“While it is undisputed the physician is not ‘present in the room’ when the second drug, misoprostol, is introduced into the woman’s body approximately twenty-four hours after the woman departs the clinic, the physician-presence requirement is only one of the elements that must be violated for potential liability. To be potentially liable under § 253.105(2), a physician or other clinic personnel must ‘give an abortion-inducing drug’ to a woman – i.e., introduce the drug into her body, according to Plaintiffs’ alternative meaning of ‘give’/’given.’ Plaintiffs do not even attempt to explain how it is a physician or other clinic personnel could violate this first element if ‘give’/’given’ means ‘when the drugs are introduced into the woman’s body’ when Plaintiffs themselves state throughout the record and their appellate briefing that it is the woman herself, not a physician or other clinic personnel, who ‘self-administers’ the misoprostol by introducing it into her own body approximately twenty-four hours after receiving the drug” (¶ 13).

    Thus, the plaintiffs failed to demonstrate that their undisputed protocol for medication abortions could place them in any potential jeopardy under the statute.

    The plaintiffs also sought a declaratory judgment with regard to Wis. Stat. section 253.10(3), which provides that an abortion cannot be performed or induced unless the woman has given voluntary and informed written consent. The physician who is to perform or induce the abortion must determine whether the woman’s consent is, in fact, voluntary. The plaintiffs argued that a physician could be liable pursuant to Wis. Stat. section 253.10(3) if a woman claims after an abortion that her consent to the abortion had not been voluntary, even if the physician had previously made a good-faith determination under the statute that her consent was in fact voluntary.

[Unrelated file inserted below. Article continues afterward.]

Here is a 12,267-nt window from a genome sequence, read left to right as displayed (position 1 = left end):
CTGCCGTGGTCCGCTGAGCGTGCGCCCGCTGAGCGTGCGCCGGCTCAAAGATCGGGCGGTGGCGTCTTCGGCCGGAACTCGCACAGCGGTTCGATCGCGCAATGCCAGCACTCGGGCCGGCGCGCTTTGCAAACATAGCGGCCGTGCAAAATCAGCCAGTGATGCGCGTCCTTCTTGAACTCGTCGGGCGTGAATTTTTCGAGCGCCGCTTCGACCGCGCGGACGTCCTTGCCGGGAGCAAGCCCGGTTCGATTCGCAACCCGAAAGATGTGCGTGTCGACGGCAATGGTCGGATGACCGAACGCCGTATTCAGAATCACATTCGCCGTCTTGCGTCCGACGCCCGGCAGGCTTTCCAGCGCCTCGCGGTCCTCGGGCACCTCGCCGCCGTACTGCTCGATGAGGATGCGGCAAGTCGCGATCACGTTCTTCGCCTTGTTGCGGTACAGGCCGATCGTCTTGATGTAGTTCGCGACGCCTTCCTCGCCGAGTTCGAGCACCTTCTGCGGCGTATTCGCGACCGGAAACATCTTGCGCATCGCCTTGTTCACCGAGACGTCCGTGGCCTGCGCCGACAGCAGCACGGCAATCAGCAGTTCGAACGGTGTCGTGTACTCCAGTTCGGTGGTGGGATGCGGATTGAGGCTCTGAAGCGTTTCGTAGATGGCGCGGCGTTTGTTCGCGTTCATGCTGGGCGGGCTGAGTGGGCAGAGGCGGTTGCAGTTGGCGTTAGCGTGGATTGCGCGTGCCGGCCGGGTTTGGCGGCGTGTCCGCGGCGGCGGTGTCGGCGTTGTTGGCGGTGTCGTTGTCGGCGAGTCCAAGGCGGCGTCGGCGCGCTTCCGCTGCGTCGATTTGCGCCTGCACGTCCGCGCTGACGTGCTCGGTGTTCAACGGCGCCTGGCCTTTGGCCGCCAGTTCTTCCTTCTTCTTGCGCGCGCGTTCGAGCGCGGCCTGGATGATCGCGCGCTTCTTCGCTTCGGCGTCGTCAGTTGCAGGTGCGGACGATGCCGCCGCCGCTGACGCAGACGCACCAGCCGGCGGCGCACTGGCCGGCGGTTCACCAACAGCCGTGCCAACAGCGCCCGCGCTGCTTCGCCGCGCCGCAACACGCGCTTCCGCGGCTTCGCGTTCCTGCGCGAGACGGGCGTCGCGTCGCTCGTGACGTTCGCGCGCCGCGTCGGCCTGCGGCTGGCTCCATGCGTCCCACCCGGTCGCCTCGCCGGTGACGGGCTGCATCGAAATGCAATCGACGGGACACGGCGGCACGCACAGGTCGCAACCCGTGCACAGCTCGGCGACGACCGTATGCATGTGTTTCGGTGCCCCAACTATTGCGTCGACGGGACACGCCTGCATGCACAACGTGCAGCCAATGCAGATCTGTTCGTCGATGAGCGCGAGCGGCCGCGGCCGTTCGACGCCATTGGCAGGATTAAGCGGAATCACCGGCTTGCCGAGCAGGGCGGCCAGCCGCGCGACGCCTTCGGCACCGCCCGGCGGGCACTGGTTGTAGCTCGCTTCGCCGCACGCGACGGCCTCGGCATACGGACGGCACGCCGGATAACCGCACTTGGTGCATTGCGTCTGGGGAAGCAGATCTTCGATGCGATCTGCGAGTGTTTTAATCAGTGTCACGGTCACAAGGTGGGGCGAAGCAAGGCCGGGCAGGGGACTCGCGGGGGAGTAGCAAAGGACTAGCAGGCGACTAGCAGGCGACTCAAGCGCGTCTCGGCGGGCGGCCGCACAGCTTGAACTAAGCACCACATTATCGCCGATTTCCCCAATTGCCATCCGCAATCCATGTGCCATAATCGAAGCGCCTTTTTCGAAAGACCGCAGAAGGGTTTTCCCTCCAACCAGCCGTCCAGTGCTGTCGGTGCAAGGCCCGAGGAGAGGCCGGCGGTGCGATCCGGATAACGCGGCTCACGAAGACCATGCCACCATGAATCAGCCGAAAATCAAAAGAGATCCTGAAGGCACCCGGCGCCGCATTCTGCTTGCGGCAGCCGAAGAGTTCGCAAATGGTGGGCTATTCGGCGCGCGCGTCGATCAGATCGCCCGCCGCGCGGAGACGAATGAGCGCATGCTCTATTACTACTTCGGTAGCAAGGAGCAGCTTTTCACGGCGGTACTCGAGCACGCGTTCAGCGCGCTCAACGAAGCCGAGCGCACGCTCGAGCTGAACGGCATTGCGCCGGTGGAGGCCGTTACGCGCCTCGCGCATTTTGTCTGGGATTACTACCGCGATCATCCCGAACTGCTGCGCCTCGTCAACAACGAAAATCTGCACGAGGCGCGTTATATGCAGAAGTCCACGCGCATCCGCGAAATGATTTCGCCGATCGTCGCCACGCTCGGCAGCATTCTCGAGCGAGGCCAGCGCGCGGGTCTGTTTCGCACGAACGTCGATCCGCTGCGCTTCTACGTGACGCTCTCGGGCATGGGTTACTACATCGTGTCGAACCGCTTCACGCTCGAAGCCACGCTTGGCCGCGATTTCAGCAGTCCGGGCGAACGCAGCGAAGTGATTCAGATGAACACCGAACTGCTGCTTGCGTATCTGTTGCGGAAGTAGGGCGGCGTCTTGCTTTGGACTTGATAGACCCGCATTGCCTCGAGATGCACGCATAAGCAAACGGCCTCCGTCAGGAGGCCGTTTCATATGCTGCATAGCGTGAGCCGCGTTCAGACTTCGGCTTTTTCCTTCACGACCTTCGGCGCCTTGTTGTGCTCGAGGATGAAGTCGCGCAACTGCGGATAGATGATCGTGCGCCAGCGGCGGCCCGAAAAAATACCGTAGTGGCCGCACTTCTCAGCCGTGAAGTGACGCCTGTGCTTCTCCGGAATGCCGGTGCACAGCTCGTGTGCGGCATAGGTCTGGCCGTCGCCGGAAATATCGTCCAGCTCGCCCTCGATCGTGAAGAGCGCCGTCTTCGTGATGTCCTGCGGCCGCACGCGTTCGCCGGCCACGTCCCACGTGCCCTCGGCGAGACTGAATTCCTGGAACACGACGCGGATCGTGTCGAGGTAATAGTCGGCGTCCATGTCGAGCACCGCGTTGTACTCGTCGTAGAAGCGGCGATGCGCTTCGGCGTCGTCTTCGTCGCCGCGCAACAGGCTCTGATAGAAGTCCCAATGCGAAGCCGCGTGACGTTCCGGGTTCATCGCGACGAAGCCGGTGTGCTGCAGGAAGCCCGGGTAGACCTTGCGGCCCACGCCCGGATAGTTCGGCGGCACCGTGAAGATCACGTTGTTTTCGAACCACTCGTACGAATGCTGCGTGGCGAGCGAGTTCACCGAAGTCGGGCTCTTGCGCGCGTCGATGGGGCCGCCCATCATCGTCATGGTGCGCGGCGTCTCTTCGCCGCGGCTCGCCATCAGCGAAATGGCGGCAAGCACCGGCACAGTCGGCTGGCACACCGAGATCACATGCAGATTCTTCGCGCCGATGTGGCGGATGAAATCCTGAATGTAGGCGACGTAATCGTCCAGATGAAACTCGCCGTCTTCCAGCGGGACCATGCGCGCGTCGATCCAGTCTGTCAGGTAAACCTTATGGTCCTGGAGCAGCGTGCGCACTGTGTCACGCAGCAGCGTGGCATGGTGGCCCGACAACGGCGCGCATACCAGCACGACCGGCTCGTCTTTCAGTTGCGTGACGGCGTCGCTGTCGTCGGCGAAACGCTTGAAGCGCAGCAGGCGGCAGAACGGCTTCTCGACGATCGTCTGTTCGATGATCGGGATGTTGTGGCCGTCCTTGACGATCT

In light of the record before it, the appellate court concluded that this action is also nonjusticiable with regard to Wis. Stat. section 253.10(3). After the statute became effective, PPW did not cease performing surgical abortions and no PPW physician changed his or her abortion practices (see ¶ 15).

    Said the court, “[w]e would expect that … Plaintiffs would point us to admissible record evidence demonstrating that Wis. Stat. § 253.10(3) actually has some detrimental effect on them or creates genuine fear that Plaintiffs may be subjected to detrimental effects based on the voluntary consent language” (¶ 13). Moreover, in their briefing on appeal, the defendants expressed their clear belief that Wis. Stat. section 205.10(3) will be governed by a good-faith standard, as the plaintiffs desire (see ¶ 18).

    Chief Judge Neubauer filed a dissenting opinion.

    Administrative Law

    License Revocation – Review

    Koenig v. Pierce Cty. Dep’t of Human Servs., 2016 WI App 23 (filed 17 Feb. 2016) (ordered published 30 March 2016)

    HOLDING: Administrative revocation of the petitioner’s day care license violated her rights, and the circuit court properly reversed a panel’s decision.

    SUMMARY: Koenig operated a day care business licensed by the state under Wis. Stat. chapter 48. After a child died while in her care, the Pierce County Department of Human Services (DHS) opened an investigation and later revoked her license. Koenig appealed, and a three-person panel upheld the DHS’s determination of child abuse. Koenig then initiated this certiorari action, using the “complaint and order” procedures set forth in Wis. Stat. section 801.02(5).